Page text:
Letters To The Editor: Dec. 21, 2023
A Traitor And Abomination
The following is the oath of office that every president of the United States has recited as the official start of their presidency:
"I do solemnly swear that I will faithfully execute the office of the President of the United States, and will to the best of my ability preserve, protect and defend the Constitution of the United States."
President Donald Trump incited the mob that invaded the U.S. Capitol on Jan. 6, 2021.
Presidential candidate Donald Trump has stated that he wants to terminate parts of the Constitution, and has parroted the sick and twisted barbaric dictator Adolf Hitler by calling his opponents "vermin."
At a recent town hall campaign event in Iowa, presidential candidate Donald Trump stated that he will not be a dictator "except for day one."
Donald Trump continues to betray his country and is beyond abominable.
Thanks Harwich, Again!
On behalf of the Guild of Harwich Artists, I thank the wonderful town of Harwich and our visitors for supporting our 11th annual Holiday Ornament Sale. This fall we sold over 220 hand-painted miniature ornaments at our Art Gallery at 551 Main St., Harwich Port. Net proceeds will be split between the Harwich Children's Fund and the Children's Center.
In this manner the Guild, now in our 43rd year, demonstrates our continuing commitment to art and community. For more information visit our website, guildofharwichartists.org.
Michael Rudden, president
Guild of Harwich Artists
Dismayed Over Sewer Delay
I am writing to express my dismay with Orleans backpedaling on the commitment to complete the sewer systems as promised by extending the completion date to 2067. This is simply a poor decision which seems to be an extension of all the backpedaling and years of delay by previous select boards that have already delayed this project dramatically. The fire station and library, as necessary as they may be, are effectively immediate gratification for those of us here today at the expense of future generations.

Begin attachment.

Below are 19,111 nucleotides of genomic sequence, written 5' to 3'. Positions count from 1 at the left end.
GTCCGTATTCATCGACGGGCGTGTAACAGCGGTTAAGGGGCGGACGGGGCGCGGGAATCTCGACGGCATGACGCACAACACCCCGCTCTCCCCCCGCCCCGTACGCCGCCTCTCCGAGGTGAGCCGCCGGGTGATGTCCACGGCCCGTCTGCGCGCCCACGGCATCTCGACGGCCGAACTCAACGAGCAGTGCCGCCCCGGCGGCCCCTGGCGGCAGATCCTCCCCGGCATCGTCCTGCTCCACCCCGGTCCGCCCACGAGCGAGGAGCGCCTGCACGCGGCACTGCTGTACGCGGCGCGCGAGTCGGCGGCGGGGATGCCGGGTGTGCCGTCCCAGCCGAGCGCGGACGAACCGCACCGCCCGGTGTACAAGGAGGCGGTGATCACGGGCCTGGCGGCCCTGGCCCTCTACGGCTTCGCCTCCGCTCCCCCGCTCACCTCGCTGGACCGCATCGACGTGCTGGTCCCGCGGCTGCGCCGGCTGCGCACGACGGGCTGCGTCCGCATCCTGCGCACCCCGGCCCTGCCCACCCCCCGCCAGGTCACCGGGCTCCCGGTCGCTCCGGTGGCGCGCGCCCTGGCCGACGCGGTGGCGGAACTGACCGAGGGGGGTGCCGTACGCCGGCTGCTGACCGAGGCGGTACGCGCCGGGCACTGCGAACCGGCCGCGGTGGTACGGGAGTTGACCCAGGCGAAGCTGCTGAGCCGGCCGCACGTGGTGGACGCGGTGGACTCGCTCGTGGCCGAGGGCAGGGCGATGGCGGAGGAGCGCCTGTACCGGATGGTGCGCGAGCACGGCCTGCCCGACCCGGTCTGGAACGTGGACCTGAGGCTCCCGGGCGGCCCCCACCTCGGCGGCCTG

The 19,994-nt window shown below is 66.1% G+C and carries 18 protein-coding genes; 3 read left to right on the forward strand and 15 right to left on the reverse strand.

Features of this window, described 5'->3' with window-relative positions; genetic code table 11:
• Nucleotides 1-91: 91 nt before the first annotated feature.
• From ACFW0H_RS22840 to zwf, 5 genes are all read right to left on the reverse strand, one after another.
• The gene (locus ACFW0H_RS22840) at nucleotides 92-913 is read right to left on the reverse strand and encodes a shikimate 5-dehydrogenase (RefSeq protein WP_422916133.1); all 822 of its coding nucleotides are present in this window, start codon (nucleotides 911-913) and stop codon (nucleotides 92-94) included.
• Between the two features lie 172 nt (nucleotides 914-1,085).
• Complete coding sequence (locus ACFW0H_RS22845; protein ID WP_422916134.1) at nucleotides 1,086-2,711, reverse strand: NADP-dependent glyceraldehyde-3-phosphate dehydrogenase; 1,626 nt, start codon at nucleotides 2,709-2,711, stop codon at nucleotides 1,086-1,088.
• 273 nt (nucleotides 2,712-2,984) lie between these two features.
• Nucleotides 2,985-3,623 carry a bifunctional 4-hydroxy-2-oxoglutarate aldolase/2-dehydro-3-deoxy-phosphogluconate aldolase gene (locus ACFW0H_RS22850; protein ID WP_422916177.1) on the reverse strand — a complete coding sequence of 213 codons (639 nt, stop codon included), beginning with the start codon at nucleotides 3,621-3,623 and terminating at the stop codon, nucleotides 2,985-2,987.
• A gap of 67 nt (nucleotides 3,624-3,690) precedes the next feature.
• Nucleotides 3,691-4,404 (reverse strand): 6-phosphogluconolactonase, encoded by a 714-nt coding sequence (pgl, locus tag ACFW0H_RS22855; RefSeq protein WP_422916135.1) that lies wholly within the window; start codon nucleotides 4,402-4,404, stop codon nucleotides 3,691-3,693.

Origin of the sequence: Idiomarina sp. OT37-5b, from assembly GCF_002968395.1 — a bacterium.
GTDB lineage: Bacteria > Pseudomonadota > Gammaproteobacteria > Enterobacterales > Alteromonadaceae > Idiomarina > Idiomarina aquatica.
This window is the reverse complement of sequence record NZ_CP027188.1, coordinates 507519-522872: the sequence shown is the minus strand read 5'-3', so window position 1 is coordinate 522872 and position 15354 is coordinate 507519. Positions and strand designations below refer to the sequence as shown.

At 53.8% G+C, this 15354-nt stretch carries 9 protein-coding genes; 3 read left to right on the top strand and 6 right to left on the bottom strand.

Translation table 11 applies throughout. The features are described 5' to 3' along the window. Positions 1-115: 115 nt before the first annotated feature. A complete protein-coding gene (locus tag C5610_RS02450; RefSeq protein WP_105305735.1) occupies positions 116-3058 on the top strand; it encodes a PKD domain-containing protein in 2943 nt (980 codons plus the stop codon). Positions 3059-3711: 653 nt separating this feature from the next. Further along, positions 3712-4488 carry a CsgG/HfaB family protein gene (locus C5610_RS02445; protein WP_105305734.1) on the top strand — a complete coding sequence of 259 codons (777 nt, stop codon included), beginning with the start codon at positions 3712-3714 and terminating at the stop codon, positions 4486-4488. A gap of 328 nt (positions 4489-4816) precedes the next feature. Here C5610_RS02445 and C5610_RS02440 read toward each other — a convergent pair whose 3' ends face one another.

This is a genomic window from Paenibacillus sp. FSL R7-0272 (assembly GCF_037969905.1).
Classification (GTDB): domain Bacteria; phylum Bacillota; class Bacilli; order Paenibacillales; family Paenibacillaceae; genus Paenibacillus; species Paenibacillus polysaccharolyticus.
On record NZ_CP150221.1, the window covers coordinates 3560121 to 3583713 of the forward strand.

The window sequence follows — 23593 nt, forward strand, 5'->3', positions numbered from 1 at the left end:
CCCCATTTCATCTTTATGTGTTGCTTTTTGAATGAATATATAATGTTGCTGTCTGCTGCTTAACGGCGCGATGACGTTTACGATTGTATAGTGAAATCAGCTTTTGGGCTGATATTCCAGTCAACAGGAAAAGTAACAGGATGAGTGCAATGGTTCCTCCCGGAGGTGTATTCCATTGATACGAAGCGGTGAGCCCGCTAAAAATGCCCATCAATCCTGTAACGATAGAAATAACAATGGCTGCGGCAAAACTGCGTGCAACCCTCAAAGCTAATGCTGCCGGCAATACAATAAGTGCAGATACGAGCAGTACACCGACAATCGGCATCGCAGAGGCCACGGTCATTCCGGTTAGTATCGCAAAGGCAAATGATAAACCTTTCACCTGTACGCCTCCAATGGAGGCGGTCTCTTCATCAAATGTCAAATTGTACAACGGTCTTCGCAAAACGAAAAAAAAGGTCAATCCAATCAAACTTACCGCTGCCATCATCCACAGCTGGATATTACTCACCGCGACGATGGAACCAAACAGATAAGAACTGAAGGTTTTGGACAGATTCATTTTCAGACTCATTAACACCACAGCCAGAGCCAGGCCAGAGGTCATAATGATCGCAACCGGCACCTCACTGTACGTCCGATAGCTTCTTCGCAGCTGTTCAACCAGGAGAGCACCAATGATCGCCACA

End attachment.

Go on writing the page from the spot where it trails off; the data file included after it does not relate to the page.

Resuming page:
Get Priorities Straight
Does it seem like some of the Cape's local officials are out of step with their community's actual needs?
Across the Cape, our infrastructure is crumbling, bridges are falling apart, and water quality is degrading. Yet town taxes continue to rise, and living here has become markedly less affordable.
I've learned that Falmouth officials want to spend tens of millions of dollars on a government-owned broadband network. This despite the fact that there are perfectly good private companies in the business of providing broadband services. It’s a shame that supporters of this massive expenditure would rather attack a group raising those concerns, Mass Priorities, than actually address those concerns in their own right.
Let’s call on our local officials to get their priorities straight and dump the idea of implementing a government-owned broadband network. We need better roads and bridges and infrastructure in general — not another taxpayer burden.
Museum Event Highlights Role
On Dec. 14, the Cape Cod Museum of Natural History held a fundraising event at Ocean Edge in Brewster. The museum was guaranteed a successful event by the outstanding generosity of Ocean Edge in donating all of the meals for the attendees. This was impressive and resulted in a significant donation to the museum.
All of the businesses and institutions along Route 6A in Brewster are vital to the economy of the town, but one only needs to drive past the museum on a rainy summer day to realize the importance of our museum of natural history to Brewster as well as the whole Cape.
The museum used the event to honor two individuals for outstanding environmental contributions on the Cape: Susan Finnegan for her many years of bird banding on Wing Island, and Fran Smith for his many years of restoration work on the Quashnet River in Falmouth. In addition, the museum presented plans for a more vital role on Cape Cod by incorporating exciting new programs for all its visitors, especially children.